PUBLISHED MONTHLY
EST. May 2000 (AD)

 
 

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Who Are the People in Your Village?

By Julie Ward
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We all know the expression "It takes a village to raise a child." Many of us are lucky enough to have an extended family of aunts, uncles, grandparents and close friends to help us raise, nurture and transmit our values to our children. But have you thought of inviting a new villager into your life, to give you a fresh perspective on common child-rearing problems? As the stories below illustrate, helpful villagers come from all walks of life.

Problem Child: The Potty Mouth

Carol S.'s second grader came home and said his best friends were no longer allowed to play with him because of his liberal use of swear words.

"My first reaction," she recalls, "was, ‘Those kids can just go *$#@!* themselves. And so can their parents.' You know what I mean?"

Once she had calmed down, Carol was ready to tackle the job of helping her son make new friends.

"I knew that finding another group of little tattletales who can't wait to run home and tell mommy everything, even the obscenities, would be setting Johnny up for failure," Carol says. "You know what I mean?"

So she looked for a navy office nearby, or another place where sailors might hang out. Finding none and cursing her rotten luck, Carol took Johnny to the local truck stop.

"Truck stops are great," she says. "A lot of them have video arcades, and a lot of the truckers are hard core gamers. It's really nice when the kids and the truckers have something in common besides swearing. You know what I mean?"

Helpful Villager: The truckers and sailors (if you can find them) in your village can help The Potty Mouth feel less lonely.

Problem Child: The Bully

Most schools provide valuable support services to children who are bullied. It is not so easy to find help for the bully. Noted child-rearing expert/hypnotherapist Lucinda Maxwell would like to see that change. She offers a much-needed service to the bullies and parents in her community.

"Many people think bullies are aggressive and unafraid," she explains, "but bullies are the most fearful children you will ever meet. And what they fear most is change."

She offers parents this guided meditation to help their bully cope with the fear of things changing:



Imagine yourself all grown up. You are sitting at a big desk, in a corner office. You are happy. You are yelling at an unproductive worker. He trembles when you call him a useless fool. Oh look—here comes your assistant, with a latté for you. Look at your assistant while you yell at the unproductive worker. Both of them look really scared. You trip your assistant as he walks away from your desk. You've been tripping losers like him since elementary school.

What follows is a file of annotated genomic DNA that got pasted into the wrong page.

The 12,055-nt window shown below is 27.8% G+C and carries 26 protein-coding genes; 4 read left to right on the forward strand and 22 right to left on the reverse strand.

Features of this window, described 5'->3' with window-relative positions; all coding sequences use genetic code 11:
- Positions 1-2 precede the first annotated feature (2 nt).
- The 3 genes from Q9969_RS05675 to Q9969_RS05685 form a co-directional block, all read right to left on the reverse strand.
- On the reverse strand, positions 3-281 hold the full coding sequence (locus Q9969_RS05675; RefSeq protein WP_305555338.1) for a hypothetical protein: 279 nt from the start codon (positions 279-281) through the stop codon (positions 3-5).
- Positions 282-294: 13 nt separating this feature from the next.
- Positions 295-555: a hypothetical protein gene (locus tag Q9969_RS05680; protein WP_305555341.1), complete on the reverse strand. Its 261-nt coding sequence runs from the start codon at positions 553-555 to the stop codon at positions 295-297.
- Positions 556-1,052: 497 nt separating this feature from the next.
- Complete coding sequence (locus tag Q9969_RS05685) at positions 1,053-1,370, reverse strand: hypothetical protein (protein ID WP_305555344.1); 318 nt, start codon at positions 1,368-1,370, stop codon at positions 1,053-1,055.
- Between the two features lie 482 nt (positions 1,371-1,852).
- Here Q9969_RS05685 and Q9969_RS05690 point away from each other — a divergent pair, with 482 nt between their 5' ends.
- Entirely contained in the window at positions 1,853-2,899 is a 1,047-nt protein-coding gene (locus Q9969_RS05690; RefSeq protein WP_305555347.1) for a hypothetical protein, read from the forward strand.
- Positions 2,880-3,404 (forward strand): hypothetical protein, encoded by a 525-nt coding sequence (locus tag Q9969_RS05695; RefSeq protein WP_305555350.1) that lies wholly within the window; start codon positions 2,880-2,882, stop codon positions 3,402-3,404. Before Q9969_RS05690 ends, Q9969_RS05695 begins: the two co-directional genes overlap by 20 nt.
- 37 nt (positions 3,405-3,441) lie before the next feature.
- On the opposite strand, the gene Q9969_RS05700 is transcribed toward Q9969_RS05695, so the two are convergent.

Helpful Villager: The hypnotherapist in your village can prepare The Bully for a successful future in which things will stay pretty much the same.

Problem Child: The Little Spy

We all know that children can be traumatized when they see things they're not prepared for, from mom and dad engaging in sex, to the family tabby killing a bird, to leg warmers—in any decade, in any yarn, by any name. But there are some children who actually seek out the things we try to hide from them. These are the little spies.

The little spy is the neighborhood kid who comes over to play, then sneaks upstairs and goes through your drawers while your own children coo over Romper Room and drink grape juice. The little spy smirks at you from behind the azaleas when the mail carrier comes to the back door with a "special delivery."

Is there anything the little spy does not want to see? In the 1950s, the
existentialist/nutritionist/beat poet Crane Garibaldi stumbled upon the answer during a reading to an advanced meat safety class at the Sorbonne:

"Do maggots exist
under
a piece of rotten meat
If a s t r u n g o u t junkie
in a Left Bank whorehouse
doesn't turn it over and look
before
eating
it?

Maggots.

Milky writhing flesh-eating...wait a second...that's just what I need to scare those nosy French kids away from my naked Miles Davis pictures!"

Garibaldi's initial experiment with maggot-covered meat, naughty photos and French children from the working class was repeated in Europe, Japan and North America with uniform results. Follow up studies were conducted as well. In every case, the little spy was still minding his or her own business twenty years later.

Helpful Villager:
The negligent food handler in your village can help you turn The Little Spy into a curiosity-free angel—and a vegetarian!

Three problem children, three solutions—no doubt there are countless other people in your village who can help you raise a better child.

©2005 Julie Ward

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OTHER HW ARTICLES BY JULIE WARD

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ABOUT THE AUTHOR

Julie Ward is the manager of communications for InduSoft LLC. She lives with her husband and two sons in Austin, Texas.